“If even the right-wing press were on board with the move to get children off Nauru, the situation had become politically untenable.”
Behind the snap decision to remove all asylum-seeker children from Nauru was a carefully orchestrated campaign to harness the power of the News Corp tabloids.
“The traditional bargain up until about a decade ago was ‘we’re not going to talk about any of this, but you can presume that we’re keeping you safe’. People by and large accepted it.”
Growing suspicion over the government’s security and intelligence powers has seen the heads of two powerful agencies begin a charm offensive to try to win back public trust.
“During the past six years, real wage growth has all but ground to a halt in Australia. Just as in the first 50 years of the Industrial Revolution, productivity is growing at a solid rate. But employees’ share of the national pie has been shrinking. Part of the explanation lies in the fact that just 13 per cent of Australian workers are in unions, down from half the workforce in the early 1980s. Trade union membership is lowest among private-sector workers (9 per cent), 20-somethings (9 per cent), recent migrants (5 per cent) and people who have been working for less than a year (5 per cent).”
“The near 20 per cent shift against the Liberals in Wentworth is the harbinger of impending doom for the Coalition government. The third Liberal prime minister in five years admits he has a significant challenge ahead but says he’s “getting on with the job”. Evidence shows he’s not up to it – and frankly nobody is. Because what is required is a complete rebuild of the edifice that is the federal Liberal Party. That sort of remake can only be undertaken in Opposition, with time to sort out differences and test policy directions that are acceptable to what John Howard called “mainstream Australia”.”
Onto the aircraft strides one of Lord Moloch’s former pashas, the silver-haired John Hartigan, viceroy of all he surveyed on the media landscape. Passengers were amazed and delighted that the mighty Harto lowered himself into an economy-class seat. It was only a matter of moments later that the ABC’s taxation affairs correspondent Emma Alberici appeared and was ushered into a business-class seat surrounded by fluttering ladies-in-waiting.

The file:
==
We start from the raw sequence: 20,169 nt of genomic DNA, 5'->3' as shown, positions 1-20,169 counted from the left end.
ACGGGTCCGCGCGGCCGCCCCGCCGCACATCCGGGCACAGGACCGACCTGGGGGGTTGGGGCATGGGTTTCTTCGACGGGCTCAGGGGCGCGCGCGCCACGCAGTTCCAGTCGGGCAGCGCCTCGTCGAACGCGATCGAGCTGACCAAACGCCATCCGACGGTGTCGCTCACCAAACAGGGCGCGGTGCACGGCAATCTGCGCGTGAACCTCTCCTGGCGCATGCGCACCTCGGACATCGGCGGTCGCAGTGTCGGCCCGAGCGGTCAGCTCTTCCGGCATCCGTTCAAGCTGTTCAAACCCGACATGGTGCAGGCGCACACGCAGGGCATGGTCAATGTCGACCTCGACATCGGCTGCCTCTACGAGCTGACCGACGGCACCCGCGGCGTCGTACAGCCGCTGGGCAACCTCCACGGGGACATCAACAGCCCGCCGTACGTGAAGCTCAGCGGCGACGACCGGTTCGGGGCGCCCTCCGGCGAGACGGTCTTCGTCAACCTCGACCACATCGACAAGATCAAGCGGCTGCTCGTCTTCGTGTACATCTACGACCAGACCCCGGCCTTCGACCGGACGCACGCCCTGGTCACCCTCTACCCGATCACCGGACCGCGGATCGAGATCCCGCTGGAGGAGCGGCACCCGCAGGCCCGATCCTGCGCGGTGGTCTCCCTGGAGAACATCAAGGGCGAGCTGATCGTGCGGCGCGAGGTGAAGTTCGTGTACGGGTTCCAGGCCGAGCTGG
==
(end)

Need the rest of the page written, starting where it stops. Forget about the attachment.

Letters & Editorial
Take action on asylum-seeker children
Martin McKenzie-Murray’s front-page story about the national apology to survivors of institutional child sexual abuse was masterful – complex, compassionate, critical where necessary, …
Nils Frahm brings a playfulness to his serious compositions for piano and electronics, which leaves audiences delighted as well as enraptured. He vividly remembers crying when listening to English jazz saxophonist John Surman’s 1987 album, Private City, which mixes synthesisers with improvised saxophone.“It’s overwhelmingly powerful, emotional music that made me feel things that I didn’t know were in me. And that’s a great discovery – when you realise that music is not just invoking emotions, but creating emotions.”
“As you climb the stairs to António Serzedelo’s apartment, the walls begin to thicken with the bric-a-brac of bohemia. By the time you reach his floor, they, as well as the stairs, the handrails and the landing, are strewn with creeping plants, odd sculptures, decorative masks and prints of famous paintings, among them Picasso’s Guernica and Hieronymus Bosch’s The Garden of Earthly Delights. Chances are António will answer the door without pants on. At the very least, in the summertime, expect him to be shirtless.”
Women who experience premenstrual dysphoric disorder – a condition many degrees more severe than the more common PMS – face misunderstanding, misdiagnosis and restrictions on the lives they can lead.
Anna Burns. (Bonus point: Milkman.)
Christina Aguilera and P!nk.
In bone marrow.
“I saw Geoffrey’s hand cupping around the body of EJ’s breast, which was something I hadn’t seen before on stage.”
The actor testifies in support of actress Eryn Jean Norvill’s claim that Geoffrey Rush groped her during a production of King Lear. A rare member of the theatre community who’ll break the fourth wall and defend a woman’s experience.
“I’d like to be president.”
The former senator leaves open the possibility of a 2020 run. Unfortunately, there is still the lingering question of those emails...
“These people need to be expelled from the National Party … they do not need deserve to be part of our Australian way of life and community.”
The journalist turned TV presenter condemns the neo-Nazis who infiltrated the Young Nats in New South Wales. Markson may well be the least charismatic TV talent since Andrew Bolt, but at least Sky News seems to have learnt that giving actual Nazis a platform is wrong.
“The fact that Steve Smith was captain of Australia, he is not a bad person. He did not run over a pram with a kid in it.”
The drought envoy defends the players caught up in the ball-tampering scandal after the release of a scathing report about Cricket Australia’s culture. Finally, Australia, the moral arbiter we’ve always deserved.
“This is not a foreign concept. This is something that is done in other parts of the world.”
The education minister says academics will need to prove “the national interest” when applying for funding. Yes, it does appear the education minister doesn’t understand the term “foreign”.
“He was there to actually attend an oceans conference. The issues of trade and other things were not really part of the brief.”
The PM upbraids his predecessor, Malcolm Turnbull, for talking diplomacy on a trip to Indonesia. Scott Morrison knows middle Australia and he knows you don’t go to Bali to talk world politics.